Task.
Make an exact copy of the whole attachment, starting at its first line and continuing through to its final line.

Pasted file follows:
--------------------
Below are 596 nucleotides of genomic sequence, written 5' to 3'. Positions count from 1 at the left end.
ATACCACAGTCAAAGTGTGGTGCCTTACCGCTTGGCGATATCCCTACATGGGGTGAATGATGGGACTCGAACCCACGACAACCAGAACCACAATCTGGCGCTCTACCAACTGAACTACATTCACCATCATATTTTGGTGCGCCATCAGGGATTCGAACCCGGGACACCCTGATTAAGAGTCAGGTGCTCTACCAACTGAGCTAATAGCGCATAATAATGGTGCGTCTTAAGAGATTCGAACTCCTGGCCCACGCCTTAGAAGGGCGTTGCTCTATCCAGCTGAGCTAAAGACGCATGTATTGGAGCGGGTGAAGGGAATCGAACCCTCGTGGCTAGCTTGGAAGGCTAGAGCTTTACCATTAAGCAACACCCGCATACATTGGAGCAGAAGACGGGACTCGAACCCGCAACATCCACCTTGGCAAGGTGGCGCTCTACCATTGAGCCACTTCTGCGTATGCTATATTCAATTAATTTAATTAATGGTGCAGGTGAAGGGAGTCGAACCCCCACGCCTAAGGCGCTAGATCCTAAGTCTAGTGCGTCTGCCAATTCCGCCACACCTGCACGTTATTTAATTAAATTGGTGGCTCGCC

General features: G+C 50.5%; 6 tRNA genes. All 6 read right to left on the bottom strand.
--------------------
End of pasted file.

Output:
Below are 596 nucleotides of genomic sequence, written 5' to 3'. Positions count from 1 at the left end.
ATACCACAGTCAAAGTGTGGTGCCTTACCGCTTGGCGATATCCCTACATGGGGTGAATGATGGGACTCGAACCCACGACAACCAGAACCACAATCTGGCGCTCTACCAACTGAACTACATTCACCATCATATTTTGGTGCGCCATCAGGGATTCGAACCCGGGACACCCTGATTAAGAGTCAGGTGCTCTACCAACTGAGCTAATAGCGCATAATAATGGTGCGTCTTAAGAGATTCGAACTCCTGGCCCACGCCTTAGAAGGGCGTTGCTCTATCCAGCTGAGCTAAAGACGCATGTATTGGAGCGGGTGAAGGGAATCGAACCCTCGTGGCTAGCTTGGAAGGCTAGAGCTTTACCATTAAGCAACACCCGCATACATTGGAGCAGAAGACGGGACTCGAACCCGCAACATCCACCTTGGCAAGGTGGCGCTCTACCATTGAGCCACTTCTGCGTATGCTATATTCAATTAATTTAATTAATGGTGCAGGTGAAGGGAGTCGAACCCCCACGCCTAAGGCGCTAGATCCTAAGTCTAGTGCGTCTGCCAATTCCGCCACACCTGCACGTTATTTAATTAAATTGGTGGCTCGCC

General features: G+C 50.5%; 6 tRNA genes. All 6 read right to left on the bottom strand.